Scientists said on Thursday they have for the first time detected gravitational waves, ripples in space and time hypothesised byphysicist Albert Einstein a century ago, in a landmark discovery that op
Scientists said on Thursday they have for the first time detected gravitational waves, ripples in space and time hypothesised byphysicist Albert Einstein a century ago, in a landmark discovery that opens a new window for studying the cosmos.
The researchers said they detected gravitational waves coming from two black holes — extraordinarily dense objects whose existence also was foreseen by Einstein — that orbited one another, spiraled inward and smashed. They said the waves were the product of a collision between two black holes 30 times as massive as the Sun, located 1.3 billion light years from Earth.
The scientific milestone, announced at a news conference in Washington, was achieved using a pair of giant laser detectors in the United States, located in Louisiana and Washington, capping a long quest to confirm the existence of these waves.
The announcement was made in Washington by scientists from the California Institute of Technology, the Massachusetts Institute of Technology and the LIGO scientific collaboration.
Like light, gravity travels in waves, but instead of radiation, it is space itself that is rippling.
Detecting the gravitational waves required measuring 2.5-mile (4 km) laser beams to a precision 10,000 times smaller than a proton.
[The New York Times quoted a scientist as saying that the cosmic chirp rose to a middle C note.]
The two laser instruments, which work in unison, are known as the Laser Interferometer Gravitational-Wave Observatory(LIGO). They are able to detect remarkably small vibrations from passing gravitational waves. “We’re actually hearing them go thump in the night,” MITphysicist Matthew Evans said. “We’re getting a signal which arrives at Earth, and we can put it on a speaker, and we can hear these black holes go, ‘Whoop.’ There’s a very visceral connection to this observation.”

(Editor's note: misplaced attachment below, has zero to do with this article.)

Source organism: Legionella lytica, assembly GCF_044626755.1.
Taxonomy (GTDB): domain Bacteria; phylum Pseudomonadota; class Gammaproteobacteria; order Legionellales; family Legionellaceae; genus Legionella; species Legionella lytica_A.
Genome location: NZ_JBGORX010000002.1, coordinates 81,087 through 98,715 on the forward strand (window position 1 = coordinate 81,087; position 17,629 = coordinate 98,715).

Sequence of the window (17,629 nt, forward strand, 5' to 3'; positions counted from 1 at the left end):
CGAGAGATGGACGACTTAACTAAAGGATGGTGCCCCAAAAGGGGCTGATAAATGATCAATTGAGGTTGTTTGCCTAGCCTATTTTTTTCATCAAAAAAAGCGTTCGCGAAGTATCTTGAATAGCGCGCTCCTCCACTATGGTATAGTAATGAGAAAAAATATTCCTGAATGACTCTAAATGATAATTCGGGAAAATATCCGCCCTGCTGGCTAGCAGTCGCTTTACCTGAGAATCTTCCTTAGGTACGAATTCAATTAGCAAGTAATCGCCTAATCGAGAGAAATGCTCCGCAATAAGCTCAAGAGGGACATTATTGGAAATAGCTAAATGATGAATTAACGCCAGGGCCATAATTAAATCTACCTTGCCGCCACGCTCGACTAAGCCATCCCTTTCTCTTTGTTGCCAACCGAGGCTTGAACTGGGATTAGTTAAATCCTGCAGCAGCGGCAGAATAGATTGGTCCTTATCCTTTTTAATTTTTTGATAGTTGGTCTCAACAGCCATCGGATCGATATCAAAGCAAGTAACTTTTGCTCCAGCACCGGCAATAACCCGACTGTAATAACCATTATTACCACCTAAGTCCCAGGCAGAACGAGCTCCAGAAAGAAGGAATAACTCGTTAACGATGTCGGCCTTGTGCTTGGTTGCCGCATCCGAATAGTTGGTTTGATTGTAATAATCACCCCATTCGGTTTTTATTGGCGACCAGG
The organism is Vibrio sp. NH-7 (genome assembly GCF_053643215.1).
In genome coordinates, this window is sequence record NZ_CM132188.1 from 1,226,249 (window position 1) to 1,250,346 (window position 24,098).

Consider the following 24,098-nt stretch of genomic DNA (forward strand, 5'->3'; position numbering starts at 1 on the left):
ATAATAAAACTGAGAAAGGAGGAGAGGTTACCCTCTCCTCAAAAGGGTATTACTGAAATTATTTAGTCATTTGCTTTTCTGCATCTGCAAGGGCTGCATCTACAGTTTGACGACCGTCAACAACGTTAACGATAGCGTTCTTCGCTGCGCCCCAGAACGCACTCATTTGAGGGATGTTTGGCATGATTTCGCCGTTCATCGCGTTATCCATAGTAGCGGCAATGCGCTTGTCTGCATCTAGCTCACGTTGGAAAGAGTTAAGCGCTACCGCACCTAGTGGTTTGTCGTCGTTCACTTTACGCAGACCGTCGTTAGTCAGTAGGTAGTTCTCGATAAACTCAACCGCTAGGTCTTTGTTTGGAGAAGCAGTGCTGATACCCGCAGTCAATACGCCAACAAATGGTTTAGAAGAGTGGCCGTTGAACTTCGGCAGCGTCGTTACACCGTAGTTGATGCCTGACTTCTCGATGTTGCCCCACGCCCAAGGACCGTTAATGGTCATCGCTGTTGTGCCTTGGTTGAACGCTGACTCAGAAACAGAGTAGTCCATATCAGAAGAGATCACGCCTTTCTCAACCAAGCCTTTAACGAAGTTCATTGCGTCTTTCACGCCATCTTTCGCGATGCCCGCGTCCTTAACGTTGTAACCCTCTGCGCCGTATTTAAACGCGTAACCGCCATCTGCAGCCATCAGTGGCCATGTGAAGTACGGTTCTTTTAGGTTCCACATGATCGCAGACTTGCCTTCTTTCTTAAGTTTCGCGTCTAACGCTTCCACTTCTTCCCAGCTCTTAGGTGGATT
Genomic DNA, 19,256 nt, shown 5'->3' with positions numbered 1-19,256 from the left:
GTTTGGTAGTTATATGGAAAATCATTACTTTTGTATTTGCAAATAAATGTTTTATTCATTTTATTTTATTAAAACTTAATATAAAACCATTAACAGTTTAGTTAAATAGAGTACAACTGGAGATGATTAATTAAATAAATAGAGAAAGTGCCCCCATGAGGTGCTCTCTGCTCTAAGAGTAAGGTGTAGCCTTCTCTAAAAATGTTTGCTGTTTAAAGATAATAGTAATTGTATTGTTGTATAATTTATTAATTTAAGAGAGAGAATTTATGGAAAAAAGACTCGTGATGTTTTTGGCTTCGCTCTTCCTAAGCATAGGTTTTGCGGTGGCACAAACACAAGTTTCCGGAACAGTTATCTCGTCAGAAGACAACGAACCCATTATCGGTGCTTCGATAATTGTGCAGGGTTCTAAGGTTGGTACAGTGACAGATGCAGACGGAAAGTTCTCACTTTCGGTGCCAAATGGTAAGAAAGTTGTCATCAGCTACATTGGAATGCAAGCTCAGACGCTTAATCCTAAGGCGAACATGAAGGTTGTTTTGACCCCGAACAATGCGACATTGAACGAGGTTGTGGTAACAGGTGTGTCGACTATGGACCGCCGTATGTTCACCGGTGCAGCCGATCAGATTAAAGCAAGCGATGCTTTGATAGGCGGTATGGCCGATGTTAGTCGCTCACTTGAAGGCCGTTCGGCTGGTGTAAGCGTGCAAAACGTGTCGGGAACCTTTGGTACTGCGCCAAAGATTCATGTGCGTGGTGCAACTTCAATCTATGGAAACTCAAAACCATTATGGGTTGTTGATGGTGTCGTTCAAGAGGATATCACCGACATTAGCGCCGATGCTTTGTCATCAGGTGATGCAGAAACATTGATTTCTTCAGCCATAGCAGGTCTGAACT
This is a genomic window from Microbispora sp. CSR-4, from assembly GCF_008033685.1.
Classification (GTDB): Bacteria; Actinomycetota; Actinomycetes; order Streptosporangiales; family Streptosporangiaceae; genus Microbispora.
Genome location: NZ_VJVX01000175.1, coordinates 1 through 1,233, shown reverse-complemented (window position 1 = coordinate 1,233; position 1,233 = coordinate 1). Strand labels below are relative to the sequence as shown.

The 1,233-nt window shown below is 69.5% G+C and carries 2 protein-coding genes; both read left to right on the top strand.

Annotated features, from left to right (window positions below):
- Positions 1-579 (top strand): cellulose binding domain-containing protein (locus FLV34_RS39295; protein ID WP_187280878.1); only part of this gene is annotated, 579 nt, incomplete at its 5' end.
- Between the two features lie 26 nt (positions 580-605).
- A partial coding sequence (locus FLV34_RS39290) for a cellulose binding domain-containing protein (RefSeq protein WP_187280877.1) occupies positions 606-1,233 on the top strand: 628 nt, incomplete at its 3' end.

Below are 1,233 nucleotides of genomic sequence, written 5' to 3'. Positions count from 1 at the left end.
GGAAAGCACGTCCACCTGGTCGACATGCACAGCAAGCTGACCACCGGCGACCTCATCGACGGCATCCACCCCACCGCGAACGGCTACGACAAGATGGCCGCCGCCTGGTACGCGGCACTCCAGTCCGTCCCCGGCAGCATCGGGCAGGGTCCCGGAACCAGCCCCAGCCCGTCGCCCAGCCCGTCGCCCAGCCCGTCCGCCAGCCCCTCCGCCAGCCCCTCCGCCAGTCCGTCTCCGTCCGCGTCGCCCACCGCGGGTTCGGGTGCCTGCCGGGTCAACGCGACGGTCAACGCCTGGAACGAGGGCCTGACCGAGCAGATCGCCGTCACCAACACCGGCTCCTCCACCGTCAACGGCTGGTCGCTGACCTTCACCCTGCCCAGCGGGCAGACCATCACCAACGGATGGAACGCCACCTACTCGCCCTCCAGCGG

The scientists said they first detected the gravitational waves last Sept. 14.
“We are really witnessing the opening of a new tool for doing astronomy,” MIT astrophysicist Nergis Mavalvala said in an interview. “We have turned on a new sense. We have been able to see and now we will be able to hear as well.”
The LIGO work is funded by the National Science Foundation,an independent agency of the U.S. Government.
Einstein in 1916 proposed the existence of gravitational waves as an outgrowth of his ground-breaking general theory of relativity, which depicted gravity as a distortion of space and time triggered by the presence of matter. But until now scientists had found only indirect evidence of their existence.